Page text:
Today we have the blog tour for Dead and Gone by Jennifer Rebecca! Check it out and be sure to grab your copy today:
Title: Dead and Gone
Author: Jennifer Rebecca
Genre: Romantic Suspense
Cover by Alyssa Garcia at Uplifting Designs.
About Dead and Gone:
You ever have an out of body experience? Like one of those moments where you’re standing on a street corner watching yourself do something monumentally stupid? Something you know you shouldn’t do but you just can’t help yourself?
Three weeks ago, Trent and I were deep into the Honeymoon stage of love, I swore I wouldn’t be the first one to rock the boat—Lord knows with our two Irish tempers it would happen soon enough—so when he made me promise to keep my nose and our grandmothers out of his investigation, I did.
It didn’t hurt that his head was buried between my legs at the time either. But then Daisy called me begging for help and what kind of bestie would I be if I shut the door in her face? That’s right, a sh*tty one. So I packed up our grandmothers and their gogo boots, g-strings and pasties to get to the bottom of things. Only problem is if Trent catches us I’ll be dead meat, folks.
My name is Shelby Whitmore, Funeral and Obituaries columnist for the San Diego Metro News and most likely to be single again if I survive this sh*t. But hey, at least I’m still a hit with the blue hairs . . .
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“And another deep breath in . . . and let it out . . . be the strength grounded in the firm terra that Mother Nature has provided.”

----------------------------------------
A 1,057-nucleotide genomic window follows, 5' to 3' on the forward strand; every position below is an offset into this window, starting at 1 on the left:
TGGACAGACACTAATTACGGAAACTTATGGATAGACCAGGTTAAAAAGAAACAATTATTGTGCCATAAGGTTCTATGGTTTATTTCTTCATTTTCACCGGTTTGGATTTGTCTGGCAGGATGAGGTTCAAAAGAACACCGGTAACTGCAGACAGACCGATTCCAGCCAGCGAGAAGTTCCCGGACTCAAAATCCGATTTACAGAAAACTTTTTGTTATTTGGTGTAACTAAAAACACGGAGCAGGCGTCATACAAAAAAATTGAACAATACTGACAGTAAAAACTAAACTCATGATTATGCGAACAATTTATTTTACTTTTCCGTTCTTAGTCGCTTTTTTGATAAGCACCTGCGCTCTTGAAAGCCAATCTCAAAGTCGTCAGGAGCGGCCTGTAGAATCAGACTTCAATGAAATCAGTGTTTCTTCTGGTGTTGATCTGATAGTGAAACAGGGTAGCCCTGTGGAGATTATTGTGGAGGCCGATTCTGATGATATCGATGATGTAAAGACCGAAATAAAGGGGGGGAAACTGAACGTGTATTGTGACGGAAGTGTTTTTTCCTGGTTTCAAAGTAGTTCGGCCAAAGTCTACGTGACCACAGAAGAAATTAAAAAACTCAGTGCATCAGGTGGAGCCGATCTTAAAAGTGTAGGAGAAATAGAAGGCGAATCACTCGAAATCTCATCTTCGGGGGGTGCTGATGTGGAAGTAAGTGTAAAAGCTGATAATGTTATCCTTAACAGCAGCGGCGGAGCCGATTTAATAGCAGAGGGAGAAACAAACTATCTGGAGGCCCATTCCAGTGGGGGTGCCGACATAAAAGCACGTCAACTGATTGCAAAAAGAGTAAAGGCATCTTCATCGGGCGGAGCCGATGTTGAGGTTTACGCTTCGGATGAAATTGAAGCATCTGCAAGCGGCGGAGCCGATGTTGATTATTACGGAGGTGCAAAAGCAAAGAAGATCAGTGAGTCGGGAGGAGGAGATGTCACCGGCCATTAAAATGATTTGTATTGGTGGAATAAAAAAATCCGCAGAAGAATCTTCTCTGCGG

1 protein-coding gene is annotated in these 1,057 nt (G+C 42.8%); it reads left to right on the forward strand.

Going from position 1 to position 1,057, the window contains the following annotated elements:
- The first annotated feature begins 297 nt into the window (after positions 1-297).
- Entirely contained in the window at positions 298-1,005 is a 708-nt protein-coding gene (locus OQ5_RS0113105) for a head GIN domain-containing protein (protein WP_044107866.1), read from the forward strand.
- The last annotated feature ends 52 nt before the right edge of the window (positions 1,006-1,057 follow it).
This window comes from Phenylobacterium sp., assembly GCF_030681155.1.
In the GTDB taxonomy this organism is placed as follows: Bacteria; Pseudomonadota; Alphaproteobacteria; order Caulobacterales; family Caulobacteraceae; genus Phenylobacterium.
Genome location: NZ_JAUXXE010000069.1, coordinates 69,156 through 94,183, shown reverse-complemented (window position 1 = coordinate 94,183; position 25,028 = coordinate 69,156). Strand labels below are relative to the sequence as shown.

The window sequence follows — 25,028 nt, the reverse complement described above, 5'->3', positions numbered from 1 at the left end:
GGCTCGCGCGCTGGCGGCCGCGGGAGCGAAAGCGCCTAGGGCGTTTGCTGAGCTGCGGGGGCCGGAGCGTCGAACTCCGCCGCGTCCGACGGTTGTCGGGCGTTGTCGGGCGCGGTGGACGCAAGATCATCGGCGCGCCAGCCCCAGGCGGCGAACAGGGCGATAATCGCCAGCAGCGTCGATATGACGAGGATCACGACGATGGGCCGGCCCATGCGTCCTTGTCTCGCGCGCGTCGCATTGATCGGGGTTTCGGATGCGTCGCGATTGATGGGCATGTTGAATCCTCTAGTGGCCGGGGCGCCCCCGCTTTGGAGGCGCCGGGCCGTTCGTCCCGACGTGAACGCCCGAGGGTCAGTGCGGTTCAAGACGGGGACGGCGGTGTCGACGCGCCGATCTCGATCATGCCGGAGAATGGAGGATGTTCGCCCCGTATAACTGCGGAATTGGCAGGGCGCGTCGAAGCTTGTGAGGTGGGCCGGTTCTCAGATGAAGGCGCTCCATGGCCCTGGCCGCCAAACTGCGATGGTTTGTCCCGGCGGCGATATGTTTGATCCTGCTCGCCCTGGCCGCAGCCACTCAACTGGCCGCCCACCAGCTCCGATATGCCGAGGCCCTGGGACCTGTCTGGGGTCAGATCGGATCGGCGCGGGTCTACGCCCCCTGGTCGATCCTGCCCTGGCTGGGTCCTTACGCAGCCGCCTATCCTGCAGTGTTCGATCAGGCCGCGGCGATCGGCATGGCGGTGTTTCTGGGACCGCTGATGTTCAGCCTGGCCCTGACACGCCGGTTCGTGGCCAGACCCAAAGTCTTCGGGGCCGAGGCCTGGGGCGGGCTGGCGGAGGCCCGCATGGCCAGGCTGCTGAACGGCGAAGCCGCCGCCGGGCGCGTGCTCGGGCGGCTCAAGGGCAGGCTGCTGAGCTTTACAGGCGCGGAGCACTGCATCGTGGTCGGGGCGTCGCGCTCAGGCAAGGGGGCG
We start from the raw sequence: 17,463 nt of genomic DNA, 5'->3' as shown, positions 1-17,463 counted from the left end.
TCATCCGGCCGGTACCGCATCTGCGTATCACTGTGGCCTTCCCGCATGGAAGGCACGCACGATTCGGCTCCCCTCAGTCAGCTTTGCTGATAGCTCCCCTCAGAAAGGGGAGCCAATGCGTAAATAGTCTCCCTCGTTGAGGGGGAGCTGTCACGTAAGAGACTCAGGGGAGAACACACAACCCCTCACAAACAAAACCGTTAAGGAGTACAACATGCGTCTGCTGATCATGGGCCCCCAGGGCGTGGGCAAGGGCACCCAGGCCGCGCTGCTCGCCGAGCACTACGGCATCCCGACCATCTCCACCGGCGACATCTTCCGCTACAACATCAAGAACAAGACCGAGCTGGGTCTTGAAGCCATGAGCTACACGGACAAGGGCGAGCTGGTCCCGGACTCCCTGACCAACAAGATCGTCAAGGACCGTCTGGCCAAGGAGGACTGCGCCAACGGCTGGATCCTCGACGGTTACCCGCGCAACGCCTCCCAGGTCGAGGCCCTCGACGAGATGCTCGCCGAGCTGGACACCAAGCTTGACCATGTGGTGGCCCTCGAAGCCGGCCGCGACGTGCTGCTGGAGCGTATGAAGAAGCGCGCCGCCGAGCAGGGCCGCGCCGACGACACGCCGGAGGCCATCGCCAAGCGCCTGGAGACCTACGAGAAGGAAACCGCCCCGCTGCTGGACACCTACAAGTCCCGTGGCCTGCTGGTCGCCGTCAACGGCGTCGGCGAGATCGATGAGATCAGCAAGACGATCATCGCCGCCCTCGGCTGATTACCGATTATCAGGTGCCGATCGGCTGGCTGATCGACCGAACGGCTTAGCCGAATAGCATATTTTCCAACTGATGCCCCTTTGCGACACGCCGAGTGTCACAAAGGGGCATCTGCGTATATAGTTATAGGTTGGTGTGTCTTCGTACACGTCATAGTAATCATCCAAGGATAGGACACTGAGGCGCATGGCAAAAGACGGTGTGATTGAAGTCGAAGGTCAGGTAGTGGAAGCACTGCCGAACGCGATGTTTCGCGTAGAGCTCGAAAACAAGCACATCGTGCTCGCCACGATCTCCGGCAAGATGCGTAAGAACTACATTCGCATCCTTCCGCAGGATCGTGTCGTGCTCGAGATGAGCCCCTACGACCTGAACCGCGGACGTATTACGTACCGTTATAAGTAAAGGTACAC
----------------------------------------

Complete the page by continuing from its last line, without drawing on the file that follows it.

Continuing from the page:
“Jesus, it’s worse than usual today,” Harold says.
“Dammit, Ruth!” Granny snaps. “That one’s gonna stink.”
“That wasn’t me!” Ruth denies. I shoot her a side-eyed glare because even I’m not sure that I believe her.
“It’s like my granny always said: ‘You crap your pants once, you’ll crap them twice!’ ” Granny barks back.
“And let’s move into Warrior One,” Harmony says as we all shift our bodies in the practiced movements.
“That was one time!” Ruth growls under her breath.
“I bet that’s what all the pants shitters say,” Marla says in a rare show of aggression. We’re all so surprised that we almost missed Harmony’s transition into the next pose.
“Now, drop an arm into Triangle Pose,” she says.
It sounds like a car backfiring.
“Jesus Christ, it’s like the Bay of Pigs in here,” someone moans.
“Oh man, chili again?” Harmony asks, just as she does during every class.
“Oh yeah.” Harold chuckles from the back.
“I sure wish they’d serve you guys ham sandwiches or something,” she complains, but in her weird, upbeat way.
“For real,” I say out loud, though I really meant to keep it in my head. Faces all around the room, including my own grandmother’s, swivel to glare at me. “Uh . . . whoops.”